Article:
Besides the multiple opportunities to expand my waistline with the vast array of food options (like the Krispy Kreme counter in the Dammam, Saudi Arabia airport), I also saw many of the time management strategies I teach or follow played out while at these airports, and I learned a few new things as well.
Act (and React) based on YOUR highest priorities. When returning from a family trip to Italy, our flight was diverted due to weather and we missed our connecting flight home. The flight attendant mistakenly told the passengers that the airline would be providing us with hotel rooms, so we initially got in line with about 200 of our fellow passengers, exhausted, hungry, and frustrated. I looked at my wife and said, “We can either stay in this line and probably find out at 11:30 PM that they won’t give us a room, or we can book our own room and be asleep by 11. What’s more important at this point? With rest being the highest priority, we booked a room on our own. Lesson-your highest priorities may require more resources at the moment, but in the long run, you’ll be glad you invested your time on them.
Don’t miss the opportunities offered by small amounts of time. Airports are huge time wasters. You hurry to the airport only to wait in security lines and once clear, wait at your gate. It’s easy to discount these small chunks of time. I find that it’s the perfect time to call or message personal connections or read some of the articles I have ripped out of magazines or bookmarked on my tablet. With so many physical and mental distractions at an airport it may be hard to get into a complex task, but that doesn’t mean you can’t do something constructive with your time (instead of wandering aimlessly in the airport retail section).
Carrying baggage-of any kind-is limiting. I liken the boarding process for most flights to organized chaos. Every passenger is clamoring to board as quickly as possible to score a place for their bag. They crowd the gate, faces full of worry that they might have to….gasp…. check their bag. The simple answer for many would be to check their bags and then relax. Too many of us travel through our day with the same dilemma. We carry around way too many thoughts of unfinished tasks or negative emotions. The solution is to consistently update our task list throughout the day and also to deal with negative situations in our lives while they are the size of a backpack-not a 75 pound suitcase. It frees us to travel (physically, mentally, and emotionally) much lighter.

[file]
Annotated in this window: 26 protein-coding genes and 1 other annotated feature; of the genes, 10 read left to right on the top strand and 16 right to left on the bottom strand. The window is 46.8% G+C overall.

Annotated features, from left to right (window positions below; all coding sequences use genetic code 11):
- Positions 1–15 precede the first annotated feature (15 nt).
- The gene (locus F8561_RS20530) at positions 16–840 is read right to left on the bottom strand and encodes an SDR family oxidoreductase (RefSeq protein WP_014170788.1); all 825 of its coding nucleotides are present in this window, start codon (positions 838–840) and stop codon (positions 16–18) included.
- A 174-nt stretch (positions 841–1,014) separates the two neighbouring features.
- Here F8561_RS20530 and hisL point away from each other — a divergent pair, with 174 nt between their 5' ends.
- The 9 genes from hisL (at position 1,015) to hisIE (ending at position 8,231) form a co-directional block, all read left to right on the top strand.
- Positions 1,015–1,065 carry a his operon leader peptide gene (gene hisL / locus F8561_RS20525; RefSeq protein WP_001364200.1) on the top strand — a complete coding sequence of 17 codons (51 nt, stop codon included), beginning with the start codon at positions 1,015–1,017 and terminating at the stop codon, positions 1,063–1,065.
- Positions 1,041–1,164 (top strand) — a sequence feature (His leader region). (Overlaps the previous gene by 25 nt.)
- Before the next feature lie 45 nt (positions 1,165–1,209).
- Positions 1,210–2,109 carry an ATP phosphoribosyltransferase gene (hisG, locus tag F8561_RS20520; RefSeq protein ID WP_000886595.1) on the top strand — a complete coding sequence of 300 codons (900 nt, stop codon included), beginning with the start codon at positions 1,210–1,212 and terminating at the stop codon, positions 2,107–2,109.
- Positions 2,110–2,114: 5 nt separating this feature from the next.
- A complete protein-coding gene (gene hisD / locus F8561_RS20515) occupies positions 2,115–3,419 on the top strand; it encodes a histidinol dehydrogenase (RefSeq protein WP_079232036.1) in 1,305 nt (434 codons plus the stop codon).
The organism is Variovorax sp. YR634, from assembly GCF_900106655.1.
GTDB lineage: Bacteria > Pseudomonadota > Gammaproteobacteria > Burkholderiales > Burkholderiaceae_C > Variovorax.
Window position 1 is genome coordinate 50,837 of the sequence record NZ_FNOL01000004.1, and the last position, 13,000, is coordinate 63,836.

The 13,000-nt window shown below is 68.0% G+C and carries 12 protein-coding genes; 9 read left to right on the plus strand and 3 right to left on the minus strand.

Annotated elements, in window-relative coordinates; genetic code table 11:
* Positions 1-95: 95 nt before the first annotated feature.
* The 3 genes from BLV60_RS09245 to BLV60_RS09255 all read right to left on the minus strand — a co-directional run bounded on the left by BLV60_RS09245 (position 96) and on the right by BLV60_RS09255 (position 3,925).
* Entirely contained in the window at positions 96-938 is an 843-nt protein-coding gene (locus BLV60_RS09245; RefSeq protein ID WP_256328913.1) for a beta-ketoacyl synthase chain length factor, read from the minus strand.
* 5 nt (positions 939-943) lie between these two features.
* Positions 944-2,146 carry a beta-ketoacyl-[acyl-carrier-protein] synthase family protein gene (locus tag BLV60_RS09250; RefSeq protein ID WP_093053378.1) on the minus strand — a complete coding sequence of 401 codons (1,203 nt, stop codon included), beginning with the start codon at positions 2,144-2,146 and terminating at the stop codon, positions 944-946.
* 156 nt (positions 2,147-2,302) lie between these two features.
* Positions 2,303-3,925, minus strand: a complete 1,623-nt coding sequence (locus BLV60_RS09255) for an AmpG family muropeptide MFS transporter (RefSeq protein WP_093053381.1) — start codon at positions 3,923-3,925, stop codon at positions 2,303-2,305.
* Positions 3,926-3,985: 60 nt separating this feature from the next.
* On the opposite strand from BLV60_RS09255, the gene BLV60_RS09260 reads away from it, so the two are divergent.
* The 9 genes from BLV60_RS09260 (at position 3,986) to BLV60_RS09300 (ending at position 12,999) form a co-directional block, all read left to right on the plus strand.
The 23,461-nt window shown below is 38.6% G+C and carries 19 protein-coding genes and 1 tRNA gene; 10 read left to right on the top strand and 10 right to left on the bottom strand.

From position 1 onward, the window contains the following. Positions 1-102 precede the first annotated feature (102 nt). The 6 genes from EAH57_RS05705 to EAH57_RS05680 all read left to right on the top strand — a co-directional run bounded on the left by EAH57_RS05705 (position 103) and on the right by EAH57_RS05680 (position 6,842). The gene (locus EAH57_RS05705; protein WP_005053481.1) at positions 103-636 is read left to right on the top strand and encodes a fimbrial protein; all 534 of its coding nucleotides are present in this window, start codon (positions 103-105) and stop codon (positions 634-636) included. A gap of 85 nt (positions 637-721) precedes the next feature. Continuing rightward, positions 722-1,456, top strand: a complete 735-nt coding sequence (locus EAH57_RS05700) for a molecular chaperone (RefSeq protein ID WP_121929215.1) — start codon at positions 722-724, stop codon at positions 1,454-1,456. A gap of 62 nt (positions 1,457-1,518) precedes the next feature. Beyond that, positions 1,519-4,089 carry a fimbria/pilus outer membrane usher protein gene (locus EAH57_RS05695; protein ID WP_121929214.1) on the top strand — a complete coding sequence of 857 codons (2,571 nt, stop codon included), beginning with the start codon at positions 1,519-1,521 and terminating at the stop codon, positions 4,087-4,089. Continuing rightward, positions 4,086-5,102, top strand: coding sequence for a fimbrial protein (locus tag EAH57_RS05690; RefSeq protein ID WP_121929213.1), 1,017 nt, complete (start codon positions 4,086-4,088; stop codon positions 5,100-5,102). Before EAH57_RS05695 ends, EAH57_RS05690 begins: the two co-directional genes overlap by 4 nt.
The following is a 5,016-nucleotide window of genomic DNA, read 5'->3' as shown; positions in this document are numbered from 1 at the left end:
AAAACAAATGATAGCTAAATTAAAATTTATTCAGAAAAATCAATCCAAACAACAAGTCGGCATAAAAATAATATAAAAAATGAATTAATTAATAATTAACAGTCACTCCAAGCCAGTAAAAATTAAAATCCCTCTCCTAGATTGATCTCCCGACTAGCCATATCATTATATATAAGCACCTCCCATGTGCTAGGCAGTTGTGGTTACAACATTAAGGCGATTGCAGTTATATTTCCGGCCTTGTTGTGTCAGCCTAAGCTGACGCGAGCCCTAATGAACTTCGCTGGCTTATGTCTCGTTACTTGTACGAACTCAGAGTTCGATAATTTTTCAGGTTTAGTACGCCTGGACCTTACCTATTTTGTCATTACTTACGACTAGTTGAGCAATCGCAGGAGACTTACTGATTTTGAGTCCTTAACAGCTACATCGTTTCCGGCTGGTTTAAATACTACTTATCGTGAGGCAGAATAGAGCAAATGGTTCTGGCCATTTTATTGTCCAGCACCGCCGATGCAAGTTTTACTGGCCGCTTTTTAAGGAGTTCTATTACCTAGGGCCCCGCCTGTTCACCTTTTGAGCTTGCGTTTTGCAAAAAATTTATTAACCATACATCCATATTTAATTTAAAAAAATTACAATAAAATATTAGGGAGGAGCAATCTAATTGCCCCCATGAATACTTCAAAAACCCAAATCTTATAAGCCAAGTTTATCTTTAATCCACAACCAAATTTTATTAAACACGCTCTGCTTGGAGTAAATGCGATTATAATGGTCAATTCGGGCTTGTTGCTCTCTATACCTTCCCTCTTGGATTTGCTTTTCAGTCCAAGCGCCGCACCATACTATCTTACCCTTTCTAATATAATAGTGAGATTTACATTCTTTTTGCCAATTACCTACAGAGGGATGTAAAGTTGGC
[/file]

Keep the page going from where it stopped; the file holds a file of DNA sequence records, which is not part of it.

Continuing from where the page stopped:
People aren’t naturally sensitive to your situation. You finally board the plane only to endlessly wait for “Joe” to stow his bag, find his Ipod, stuff his computer case under the seat, and get out of the aisle . Inside you’re pleading with him, thinking, “Doesn’t he realize there are 87 people waiting for him to get out of the way?” The answer is “No.” By nature we typically focus only on our own needs and circumstances. That’s why your boss hasn’t noticed you working 80 hours a week and coming in on Saturday or a coworker hasn’t offered any assistance either-they are focusing on their own stuff. If you need people’s help with a task so that it doesn’t take up so much of your time or want to discuss what needs to change about your situation, you’re going to have to ask (i.e. “Joe, could I slide by you so that these 86 other people can board and we leave on time?”)
Managing your energy levels is key to better managing your time. Airports and flying in general can be exhausting. The most frequent food choices are high fat or high sodium, and planes are very dry environments that can lead to dehydration. To minimize these pitfalls (whether flying or not), drink plenty of water and always have some healthy snack options available to combat hunger. Almonds and fiber bars are two of my favorites. Avoid caffeine and sugar. Your goal is to have a sustained level of energy throughout the day to be ready for the task at hand.
Have a Plan B in regards to your time. Flight delays or lost luggage are just a couple of things that can thwart your schedule. I always travel with a change of clothes and an alternate flight/ground transportation plan. That way I can travel with a greater peace of mind regardless of what is happening around me. It’s a good policy with our time as well. Knowing what you will focus on if information isn’t available for your primary task, or a meeting is cancelled, is critical to making sure you don’t find yourself wasting time on things less important-or just waiting.
Lastly, find a quiet place when you need time to really think. I try to find a gate with no departing flights in the immediate future or even get a day pass to an airline club. The ability to focus without distractions is important, regardless if your location is your regular work area of the C concourse at Chicago O’Hare.
Which of these seven strategies could you utilize to help you travel more effectively through your day?
Jones Loflin is an internationally-recognized speaker and trainer. His messages focus on change, motivation, time management and work/life blend. He is the author of two books that will be released by Harper Collins in the fall. His humor, energy and audience engagement make an impact on every member of your group, not just an impression.
Note: Jones Loflin is currently available for booking.
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